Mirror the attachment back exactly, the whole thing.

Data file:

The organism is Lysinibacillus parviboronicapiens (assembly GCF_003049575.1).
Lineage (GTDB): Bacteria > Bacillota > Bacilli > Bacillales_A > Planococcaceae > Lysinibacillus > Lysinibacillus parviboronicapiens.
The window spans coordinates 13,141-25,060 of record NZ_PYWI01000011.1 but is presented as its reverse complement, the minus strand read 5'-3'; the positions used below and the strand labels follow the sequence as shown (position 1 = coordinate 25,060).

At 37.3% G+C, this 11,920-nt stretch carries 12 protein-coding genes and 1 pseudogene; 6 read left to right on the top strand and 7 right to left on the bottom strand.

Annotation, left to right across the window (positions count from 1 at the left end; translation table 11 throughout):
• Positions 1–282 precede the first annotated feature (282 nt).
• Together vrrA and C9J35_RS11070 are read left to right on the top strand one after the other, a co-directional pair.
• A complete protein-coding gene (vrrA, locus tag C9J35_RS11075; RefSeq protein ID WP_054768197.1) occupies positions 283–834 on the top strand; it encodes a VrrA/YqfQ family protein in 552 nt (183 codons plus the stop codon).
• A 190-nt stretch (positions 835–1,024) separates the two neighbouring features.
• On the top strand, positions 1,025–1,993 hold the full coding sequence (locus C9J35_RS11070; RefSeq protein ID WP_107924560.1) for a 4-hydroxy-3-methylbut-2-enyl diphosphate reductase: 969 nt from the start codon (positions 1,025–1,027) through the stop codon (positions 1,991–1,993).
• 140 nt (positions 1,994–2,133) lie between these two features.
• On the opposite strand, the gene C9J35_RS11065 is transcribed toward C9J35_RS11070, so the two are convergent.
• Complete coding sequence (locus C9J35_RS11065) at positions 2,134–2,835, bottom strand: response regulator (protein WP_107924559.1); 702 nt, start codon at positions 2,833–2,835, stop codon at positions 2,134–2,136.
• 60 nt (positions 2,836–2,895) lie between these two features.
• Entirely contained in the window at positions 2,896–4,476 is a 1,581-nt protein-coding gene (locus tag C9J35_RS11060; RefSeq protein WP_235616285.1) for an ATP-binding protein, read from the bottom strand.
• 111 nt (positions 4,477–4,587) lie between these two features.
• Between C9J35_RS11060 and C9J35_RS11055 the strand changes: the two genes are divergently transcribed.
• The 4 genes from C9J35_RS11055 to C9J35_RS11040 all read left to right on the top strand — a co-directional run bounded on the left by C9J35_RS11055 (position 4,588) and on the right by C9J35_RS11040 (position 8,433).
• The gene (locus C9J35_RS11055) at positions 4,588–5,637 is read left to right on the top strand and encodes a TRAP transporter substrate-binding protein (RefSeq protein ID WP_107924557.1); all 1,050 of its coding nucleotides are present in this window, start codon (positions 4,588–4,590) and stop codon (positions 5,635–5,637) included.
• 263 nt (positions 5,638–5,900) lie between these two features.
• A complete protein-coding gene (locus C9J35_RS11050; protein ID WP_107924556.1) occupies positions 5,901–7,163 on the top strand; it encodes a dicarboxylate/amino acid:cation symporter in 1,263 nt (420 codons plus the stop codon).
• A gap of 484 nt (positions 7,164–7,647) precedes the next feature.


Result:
The organism is Lysinibacillus parviboronicapiens (assembly GCF_003049575.1).
Lineage (GTDB): Bacteria > Bacillota > Bacilli > Bacillales_A > Planococcaceae > Lysinibacillus > Lysinibacillus parviboronicapiens.
The window spans coordinates 13,141-25,060 of record NZ_PYWI01000011.1 but is presented as its reverse complement, the minus strand read 5'-3'; the positions used below and the strand labels follow the sequence as shown (position 1 = coordinate 25,060).

At 37.3% G+C, this 11,920-nt stretch carries 12 protein-coding genes and 1 pseudogene; 6 read left to right on the top strand and 7 right to left on the bottom strand.

Annotation, left to right across the window (positions count from 1 at the left end; translation table 11 throughout):
• Positions 1–282 precede the first annotated feature (282 nt).
• Together vrrA and C9J35_RS11070 are read left to right on the top strand one after the other, a co-directional pair.
• A complete protein-coding gene (vrrA, locus tag C9J35_RS11075; RefSeq protein ID WP_054768197.1) occupies positions 283–834 on the top strand; it encodes a VrrA/YqfQ family protein in 552 nt (183 codons plus the stop codon).
• A 190-nt stretch (positions 835–1,024) separates the two neighbouring features.
• On the top strand, positions 1,025–1,993 hold the full coding sequence (locus C9J35_RS11070; RefSeq protein ID WP_107924560.1) for a 4-hydroxy-3-methylbut-2-enyl diphosphate reductase: 969 nt from the start codon (positions 1,025–1,027) through the stop codon (positions 1,991–1,993).
• 140 nt (positions 1,994–2,133) lie between these two features.
• On the opposite strand, the gene C9J35_RS11065 is transcribed toward C9J35_RS11070, so the two are convergent.
• Complete coding sequence (locus C9J35_RS11065) at positions 2,134–2,835, bottom strand: response regulator (protein WP_107924559.1); 702 nt, start codon at positions 2,833–2,835, stop codon at positions 2,134–2,136.
• 60 nt (positions 2,836–2,895) lie between these two features.
• Entirely contained in the window at positions 2,896–4,476 is a 1,581-nt protein-coding gene (locus tag C9J35_RS11060; RefSeq protein WP_235616285.1) for an ATP-binding protein, read from the bottom strand.
• 111 nt (positions 4,477–4,587) lie between these two features.
• Between C9J35_RS11060 and C9J35_RS11055 the strand changes: the two genes are divergently transcribed.
• The 4 genes from C9J35_RS11055 to C9J35_RS11040 all read left to right on the top strand — a co-directional run bounded on the left by C9J35_RS11055 (position 4,588) and on the right by C9J35_RS11040 (position 8,433).
• The gene (locus C9J35_RS11055) at positions 4,588–5,637 is read left to right on the top strand and encodes a TRAP transporter substrate-binding protein (RefSeq protein ID WP_107924557.1); all 1,050 of its coding nucleotides are present in this window, start codon (positions 4,588–4,590) and stop codon (positions 5,635–5,637) included.
• 263 nt (positions 5,638–5,900) lie between these two features.
• A complete protein-coding gene (locus C9J35_RS11050; protein ID WP_107924556.1) occupies positions 5,901–7,163 on the top strand; it encodes a dicarboxylate/amino acid:cation symporter in 1,263 nt (420 codons plus the stop codon).
• A gap of 484 nt (positions 7,164–7,647) precedes the next feature.